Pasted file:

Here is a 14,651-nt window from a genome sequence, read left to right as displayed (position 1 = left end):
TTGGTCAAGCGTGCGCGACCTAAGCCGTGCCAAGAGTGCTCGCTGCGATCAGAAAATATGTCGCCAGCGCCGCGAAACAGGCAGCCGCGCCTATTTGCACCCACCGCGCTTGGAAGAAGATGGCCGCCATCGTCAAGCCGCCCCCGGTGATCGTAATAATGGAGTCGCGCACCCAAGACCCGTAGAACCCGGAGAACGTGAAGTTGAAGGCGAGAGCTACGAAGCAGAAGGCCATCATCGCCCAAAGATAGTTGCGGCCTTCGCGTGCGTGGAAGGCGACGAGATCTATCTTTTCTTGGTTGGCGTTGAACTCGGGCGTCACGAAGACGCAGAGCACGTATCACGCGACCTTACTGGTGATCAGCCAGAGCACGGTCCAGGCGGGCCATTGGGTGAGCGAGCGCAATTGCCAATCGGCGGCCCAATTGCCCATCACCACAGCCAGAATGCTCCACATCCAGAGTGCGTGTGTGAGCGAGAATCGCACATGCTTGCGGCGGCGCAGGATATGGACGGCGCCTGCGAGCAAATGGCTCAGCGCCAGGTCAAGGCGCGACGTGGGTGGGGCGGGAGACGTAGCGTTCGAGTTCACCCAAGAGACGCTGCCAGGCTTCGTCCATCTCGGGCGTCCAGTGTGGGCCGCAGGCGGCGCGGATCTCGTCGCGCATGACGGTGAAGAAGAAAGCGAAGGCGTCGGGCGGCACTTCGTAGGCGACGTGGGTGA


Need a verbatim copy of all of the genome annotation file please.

Here is a 14,651-nt window from a genome sequence, read left to right as displayed (position 1 = left end):
TTGGTCAAGCGTGCGCGACCTAAGCCGTGCCAAGAGTGCTCGCTGCGATCAGAAAATATGTCGCCAGCGCCGCGAAACAGGCAGCCGCGCCTATTTGCACCCACCGCGCTTGGAAGAAGATGGCCGCCATCGTCAAGCCGCCCCCGGTGATCGTAATAATGGAGTCGCGCACCCAAGACCCGTAGAACCCGGAGAACGTGAAGTTGAAGGCGAGAGCTACGAAGCAGAAGGCCATCATCGCCCAAAGATAGTTGCGGCCTTCGCGTGCGTGGAAGGCGACGAGATCTATCTTTTCTTGGTTGGCGTTGAACTCGGGCGTCACGAAGACGCAGAGCACGTATCACGCGACCTTACTGGTGATCAGCCAGAGCACGGTCCAGGCGGGCCATTGGGTGAGCGAGCGCAATTGCCAATCGGCGGCCCAATTGCCCATCACCACAGCCAGAATGCTCCACATCCAGAGTGCGTGTGTGAGCGAGAATCGCACATGCTTGCGGCGGCGCAGGATATGGACGGCGCCTGCGAGCAAATGGCTCAGCGCCAGGTCAAGGCGCGACGTGGGTGGGGCGGGAGACGTAGCGTTCGAGTTCACCCAAGAGACGCTGCCAGGCTTCGTCCATCTCGGGCGTCCAGTGTGGGCCGCAGGCGGCGCGGATCTCGTCGCGCATGACGGTGAAGAAGAAAGCGAAGGCGTCGGGCGGCACTTCGTAGGCGACGTGGGTGA